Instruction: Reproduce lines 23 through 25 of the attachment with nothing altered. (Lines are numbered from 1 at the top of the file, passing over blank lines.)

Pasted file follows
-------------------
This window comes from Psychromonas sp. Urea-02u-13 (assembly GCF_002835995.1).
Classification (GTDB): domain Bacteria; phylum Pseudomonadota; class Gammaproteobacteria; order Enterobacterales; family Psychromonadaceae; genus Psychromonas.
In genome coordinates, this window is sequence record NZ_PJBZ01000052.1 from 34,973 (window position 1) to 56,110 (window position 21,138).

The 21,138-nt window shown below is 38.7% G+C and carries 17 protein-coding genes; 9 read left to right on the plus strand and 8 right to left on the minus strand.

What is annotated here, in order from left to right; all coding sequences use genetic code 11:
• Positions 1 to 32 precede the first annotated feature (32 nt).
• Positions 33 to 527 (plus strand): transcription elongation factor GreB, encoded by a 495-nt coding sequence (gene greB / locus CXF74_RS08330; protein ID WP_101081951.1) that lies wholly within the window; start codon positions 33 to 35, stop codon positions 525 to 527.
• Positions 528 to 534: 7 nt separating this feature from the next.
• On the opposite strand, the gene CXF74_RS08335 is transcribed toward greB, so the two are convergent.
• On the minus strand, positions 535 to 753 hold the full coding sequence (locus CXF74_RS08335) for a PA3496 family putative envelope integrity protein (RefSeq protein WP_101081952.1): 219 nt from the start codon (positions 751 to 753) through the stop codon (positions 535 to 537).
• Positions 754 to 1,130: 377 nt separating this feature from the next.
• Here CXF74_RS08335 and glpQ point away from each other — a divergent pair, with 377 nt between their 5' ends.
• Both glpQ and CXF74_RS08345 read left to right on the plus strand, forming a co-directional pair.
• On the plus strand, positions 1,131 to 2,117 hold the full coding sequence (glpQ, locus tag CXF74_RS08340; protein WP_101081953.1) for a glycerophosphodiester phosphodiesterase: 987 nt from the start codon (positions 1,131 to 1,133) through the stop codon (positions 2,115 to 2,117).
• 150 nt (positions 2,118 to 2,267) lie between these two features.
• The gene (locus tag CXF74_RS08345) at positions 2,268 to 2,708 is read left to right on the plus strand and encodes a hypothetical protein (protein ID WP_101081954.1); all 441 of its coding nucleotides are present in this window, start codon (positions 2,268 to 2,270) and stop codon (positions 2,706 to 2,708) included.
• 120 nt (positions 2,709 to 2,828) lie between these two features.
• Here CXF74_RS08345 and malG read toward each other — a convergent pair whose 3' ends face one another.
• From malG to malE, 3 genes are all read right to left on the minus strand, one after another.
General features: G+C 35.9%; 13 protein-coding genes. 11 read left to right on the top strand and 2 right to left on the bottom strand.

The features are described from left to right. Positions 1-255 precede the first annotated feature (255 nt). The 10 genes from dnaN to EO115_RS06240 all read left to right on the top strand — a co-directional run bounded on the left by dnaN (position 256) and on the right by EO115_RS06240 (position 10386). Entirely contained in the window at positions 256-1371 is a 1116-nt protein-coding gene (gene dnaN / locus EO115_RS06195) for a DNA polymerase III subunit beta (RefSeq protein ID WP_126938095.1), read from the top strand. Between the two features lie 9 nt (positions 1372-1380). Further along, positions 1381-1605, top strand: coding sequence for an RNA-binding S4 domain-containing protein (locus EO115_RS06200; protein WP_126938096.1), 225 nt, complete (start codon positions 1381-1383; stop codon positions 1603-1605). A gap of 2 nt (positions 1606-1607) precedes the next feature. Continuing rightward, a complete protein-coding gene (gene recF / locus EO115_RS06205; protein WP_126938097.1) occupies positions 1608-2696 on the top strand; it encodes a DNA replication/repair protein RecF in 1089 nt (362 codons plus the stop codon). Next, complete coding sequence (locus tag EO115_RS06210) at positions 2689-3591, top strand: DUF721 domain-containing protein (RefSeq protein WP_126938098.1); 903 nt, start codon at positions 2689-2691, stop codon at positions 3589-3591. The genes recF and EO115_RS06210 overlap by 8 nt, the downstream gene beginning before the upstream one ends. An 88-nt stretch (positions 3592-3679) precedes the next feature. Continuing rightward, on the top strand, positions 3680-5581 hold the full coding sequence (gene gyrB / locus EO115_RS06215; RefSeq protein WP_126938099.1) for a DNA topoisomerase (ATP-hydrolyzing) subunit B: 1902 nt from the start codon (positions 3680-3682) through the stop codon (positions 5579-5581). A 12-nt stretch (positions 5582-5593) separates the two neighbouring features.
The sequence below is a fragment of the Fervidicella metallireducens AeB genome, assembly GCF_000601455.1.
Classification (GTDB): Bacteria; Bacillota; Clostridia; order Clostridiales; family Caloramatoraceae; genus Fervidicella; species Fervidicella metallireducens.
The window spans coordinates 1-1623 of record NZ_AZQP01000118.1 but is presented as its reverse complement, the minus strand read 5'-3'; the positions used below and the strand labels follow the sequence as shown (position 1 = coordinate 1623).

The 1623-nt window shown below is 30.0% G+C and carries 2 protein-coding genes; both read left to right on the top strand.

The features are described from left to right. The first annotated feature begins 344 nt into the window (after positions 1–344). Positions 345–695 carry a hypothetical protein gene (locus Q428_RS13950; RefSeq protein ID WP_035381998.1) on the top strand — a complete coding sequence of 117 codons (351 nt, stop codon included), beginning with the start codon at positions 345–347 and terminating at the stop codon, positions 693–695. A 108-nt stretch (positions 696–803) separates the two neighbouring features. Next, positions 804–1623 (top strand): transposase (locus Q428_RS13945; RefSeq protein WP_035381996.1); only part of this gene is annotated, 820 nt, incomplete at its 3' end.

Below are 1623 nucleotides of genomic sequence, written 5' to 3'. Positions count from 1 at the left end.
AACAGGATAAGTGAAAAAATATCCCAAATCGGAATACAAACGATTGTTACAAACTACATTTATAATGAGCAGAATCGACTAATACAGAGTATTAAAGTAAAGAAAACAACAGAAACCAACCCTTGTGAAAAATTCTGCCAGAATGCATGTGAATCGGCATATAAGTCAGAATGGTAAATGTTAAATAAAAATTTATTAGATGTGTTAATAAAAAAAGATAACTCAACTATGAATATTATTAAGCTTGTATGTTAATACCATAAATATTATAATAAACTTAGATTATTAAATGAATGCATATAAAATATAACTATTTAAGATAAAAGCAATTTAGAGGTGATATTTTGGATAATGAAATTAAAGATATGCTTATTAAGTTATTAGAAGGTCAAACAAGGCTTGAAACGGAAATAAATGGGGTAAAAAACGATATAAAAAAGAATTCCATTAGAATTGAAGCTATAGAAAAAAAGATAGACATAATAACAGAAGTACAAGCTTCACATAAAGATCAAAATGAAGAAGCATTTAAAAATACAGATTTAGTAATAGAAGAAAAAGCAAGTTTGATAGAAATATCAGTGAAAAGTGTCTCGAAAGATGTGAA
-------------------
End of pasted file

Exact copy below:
Classification (GTDB): Bacteria; Bacillota; Clostridia; order Clostridiales; family Caloramatoraceae; genus Fervidicella; species Fervidicella metallireducens.
The window spans coordinates 1-1623 of record NZ_AZQP01000118.1 but is presented as its reverse complement, the minus strand read 5'-3'; the positions used below and the strand labels follow the sequence as shown (position 1 = coordinate 1623).

The 1623-nt window shown below is 30.0% G+C and carries 2 protein-coding genes; both read left to right on the top strand.